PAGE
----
Lets start with a trap-neuter-return program where people's endeavors are geared toward lowering the number of these cats by trapping them in humane cages, taking them to vets and places like Cat Action to have them neutered and spayed. You may know it as trap-neuter-spay-return or trap-neuter-vaccinate-return; all are endorsed by the ASPCA, SPCA, the Humane Society and Cat Action, here on Prince Edward Island, Canada.
According to web site of the American Association of Feline Practitioners, stray and feral cats are “humanely trapped, examined, vaccinated, and surgically sterilized by veterinarians.” This is the same here in Canada. After being fixed and shots given, feral cats are freed and returned to their familiar environment and hopefully, cared for by volunteers who provide food, shelter and monitor them for sickness. I know there is an actual House on PEI where a couple, through the aid of people like me, provide shelter, medicine when needed, food and water for them.
The advantages obviously include:
- Benefits for feral, stray and abandoned cats. Neutered and spayed cats sometimes gain weight and have fewer health problems like breast, testicular and uterine cancers. I have four fixed cats of my own, only one female has gained weight. Spaying also reduces risks that coincide with constant pregnancy. Fewer females in heat means fewer toms attracted to an area so fewer, potentially harm-causing cat fights.
- Benefits for people. Spaying and neutering these cats is an excellent population control where behaviors that include fighting and marking are also reduced, while benefits such as rodent control continue. Ultimately less cat suffering also means less human suffering in the face of dying or injured cats.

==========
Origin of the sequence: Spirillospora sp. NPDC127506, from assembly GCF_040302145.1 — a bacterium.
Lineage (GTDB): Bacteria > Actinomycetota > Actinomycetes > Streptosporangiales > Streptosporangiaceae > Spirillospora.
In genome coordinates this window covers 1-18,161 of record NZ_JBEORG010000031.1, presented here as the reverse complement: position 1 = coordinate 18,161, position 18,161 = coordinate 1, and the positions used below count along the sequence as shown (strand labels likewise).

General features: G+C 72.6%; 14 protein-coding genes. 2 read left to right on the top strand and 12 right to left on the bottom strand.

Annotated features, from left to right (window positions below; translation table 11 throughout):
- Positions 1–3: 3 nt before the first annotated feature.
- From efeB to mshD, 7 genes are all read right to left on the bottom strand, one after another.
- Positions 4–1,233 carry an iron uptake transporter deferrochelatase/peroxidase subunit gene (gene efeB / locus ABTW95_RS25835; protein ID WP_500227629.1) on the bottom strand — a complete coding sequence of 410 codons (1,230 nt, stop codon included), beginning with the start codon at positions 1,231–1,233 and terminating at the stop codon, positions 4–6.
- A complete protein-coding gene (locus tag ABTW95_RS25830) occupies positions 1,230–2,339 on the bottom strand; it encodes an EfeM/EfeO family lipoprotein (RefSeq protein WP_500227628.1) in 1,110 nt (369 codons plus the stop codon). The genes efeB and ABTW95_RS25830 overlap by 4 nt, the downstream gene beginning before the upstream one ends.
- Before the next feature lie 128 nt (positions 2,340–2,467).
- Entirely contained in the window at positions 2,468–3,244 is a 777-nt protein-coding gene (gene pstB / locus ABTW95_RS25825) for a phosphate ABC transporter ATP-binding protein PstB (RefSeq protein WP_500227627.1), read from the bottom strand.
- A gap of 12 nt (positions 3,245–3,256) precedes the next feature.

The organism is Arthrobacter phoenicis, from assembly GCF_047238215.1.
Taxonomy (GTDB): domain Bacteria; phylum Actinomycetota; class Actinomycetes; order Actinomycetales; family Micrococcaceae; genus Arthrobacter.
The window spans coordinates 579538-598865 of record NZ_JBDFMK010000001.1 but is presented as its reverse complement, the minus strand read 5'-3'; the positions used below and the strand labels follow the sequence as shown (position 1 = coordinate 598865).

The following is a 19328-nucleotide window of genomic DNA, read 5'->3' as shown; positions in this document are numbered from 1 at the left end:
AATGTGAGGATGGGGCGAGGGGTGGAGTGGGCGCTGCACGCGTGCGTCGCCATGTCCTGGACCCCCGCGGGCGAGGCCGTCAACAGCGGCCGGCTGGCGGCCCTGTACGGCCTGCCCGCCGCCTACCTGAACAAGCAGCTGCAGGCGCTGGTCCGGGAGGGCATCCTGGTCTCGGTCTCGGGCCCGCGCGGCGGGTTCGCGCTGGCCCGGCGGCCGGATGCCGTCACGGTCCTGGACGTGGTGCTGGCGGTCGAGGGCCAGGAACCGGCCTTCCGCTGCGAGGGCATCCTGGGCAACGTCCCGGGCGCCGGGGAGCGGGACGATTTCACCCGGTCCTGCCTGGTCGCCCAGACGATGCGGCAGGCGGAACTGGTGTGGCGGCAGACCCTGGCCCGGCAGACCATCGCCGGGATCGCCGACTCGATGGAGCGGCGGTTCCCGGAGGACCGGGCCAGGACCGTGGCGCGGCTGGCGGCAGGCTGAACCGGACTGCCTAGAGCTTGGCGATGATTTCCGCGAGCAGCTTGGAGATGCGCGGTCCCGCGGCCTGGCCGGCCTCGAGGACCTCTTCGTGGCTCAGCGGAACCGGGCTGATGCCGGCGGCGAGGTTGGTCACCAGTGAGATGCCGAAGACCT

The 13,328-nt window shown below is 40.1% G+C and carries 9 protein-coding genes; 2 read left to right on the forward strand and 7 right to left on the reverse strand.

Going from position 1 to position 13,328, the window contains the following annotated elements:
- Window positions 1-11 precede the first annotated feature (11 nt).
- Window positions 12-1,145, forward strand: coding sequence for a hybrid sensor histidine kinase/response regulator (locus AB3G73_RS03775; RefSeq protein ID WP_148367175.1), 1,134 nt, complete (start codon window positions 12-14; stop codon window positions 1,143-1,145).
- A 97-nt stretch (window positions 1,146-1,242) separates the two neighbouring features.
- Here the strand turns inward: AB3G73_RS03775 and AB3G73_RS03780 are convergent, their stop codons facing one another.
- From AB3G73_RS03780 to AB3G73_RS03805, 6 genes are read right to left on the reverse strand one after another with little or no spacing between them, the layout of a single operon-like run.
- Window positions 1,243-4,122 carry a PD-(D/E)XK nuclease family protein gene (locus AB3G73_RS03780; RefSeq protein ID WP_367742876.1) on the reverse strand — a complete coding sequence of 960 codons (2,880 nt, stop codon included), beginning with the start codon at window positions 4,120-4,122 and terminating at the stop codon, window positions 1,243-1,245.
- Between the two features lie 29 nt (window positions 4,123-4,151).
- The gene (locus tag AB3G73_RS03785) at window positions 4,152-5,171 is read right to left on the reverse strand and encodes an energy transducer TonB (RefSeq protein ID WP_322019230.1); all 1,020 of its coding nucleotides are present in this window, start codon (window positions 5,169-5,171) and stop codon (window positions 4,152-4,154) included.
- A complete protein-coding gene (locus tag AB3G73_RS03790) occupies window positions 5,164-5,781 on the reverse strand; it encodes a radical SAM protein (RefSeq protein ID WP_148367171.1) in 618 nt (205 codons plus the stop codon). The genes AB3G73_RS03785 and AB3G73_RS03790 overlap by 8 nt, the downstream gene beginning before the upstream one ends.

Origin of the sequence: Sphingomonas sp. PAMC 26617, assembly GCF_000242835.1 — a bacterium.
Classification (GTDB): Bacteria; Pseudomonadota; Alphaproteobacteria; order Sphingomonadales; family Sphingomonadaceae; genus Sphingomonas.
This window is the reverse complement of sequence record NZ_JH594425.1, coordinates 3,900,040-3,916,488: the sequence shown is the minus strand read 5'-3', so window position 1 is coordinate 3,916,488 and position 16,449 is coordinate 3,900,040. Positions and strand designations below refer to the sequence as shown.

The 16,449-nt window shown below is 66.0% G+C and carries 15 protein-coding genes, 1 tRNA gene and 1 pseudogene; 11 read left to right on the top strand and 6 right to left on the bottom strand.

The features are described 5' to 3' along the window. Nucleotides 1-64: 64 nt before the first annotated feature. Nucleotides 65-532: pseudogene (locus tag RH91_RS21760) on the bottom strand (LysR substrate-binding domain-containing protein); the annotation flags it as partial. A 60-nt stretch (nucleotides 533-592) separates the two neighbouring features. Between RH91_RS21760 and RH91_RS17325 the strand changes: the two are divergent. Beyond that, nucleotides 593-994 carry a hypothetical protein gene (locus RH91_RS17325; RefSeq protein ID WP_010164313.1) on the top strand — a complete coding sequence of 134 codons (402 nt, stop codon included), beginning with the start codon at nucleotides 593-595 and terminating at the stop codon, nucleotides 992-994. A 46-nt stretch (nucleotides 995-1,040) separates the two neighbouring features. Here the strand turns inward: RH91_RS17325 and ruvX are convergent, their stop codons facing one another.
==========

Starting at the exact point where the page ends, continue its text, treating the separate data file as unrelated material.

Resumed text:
|A feral cat on Ellsworth Street investigates a trap; the cat eventually was attracted by the food inside and was caught|
|Trapped cat looks out from the a transfer cage|
Relocation is unappealing for other reasons too; cats, like raccoons, are very territorial so a relocated cat just might attempt to find its way home and suffer an accident, life-threatening injury or death on the way. Then again, the relocation area itself might already have an established colony that will fight for its right to not allow new cats in or it may lack proper food, water and enough sheltered areas for all of them. These are animals that migrate from colony to colony or house to house. Unless a colony’s life is in danger from something like sickness or overcrowding most experts agree that relocation is not a permanent solution.
|Dogs are just as vulnerable and group together in packs when feral. Fixing, taming and re-homing works for them too|
Most people are humane and not willing to support eradication. With a trap-neuter-return effort, “people will give their time, money, and resources,” says Slater, author of Community Approaches to Feral Cats. “But if you’re catching and euthanizing cats, in most cases you just won’t get volunteers to do that.”
TNR is an excellent teaching tool for people because it gets us more involved and doing something about the situation. “It gets people to think about how we can prevent cats from ending up on the street and how we can manage cat populations.” When we and our children are pro-active, everyone wins. I am referencing this information from pets.webmd.com.
My next blog will be concerning some things that you may be able to do for the cats in your area. The site where the pictures came from is http://www.telegram.com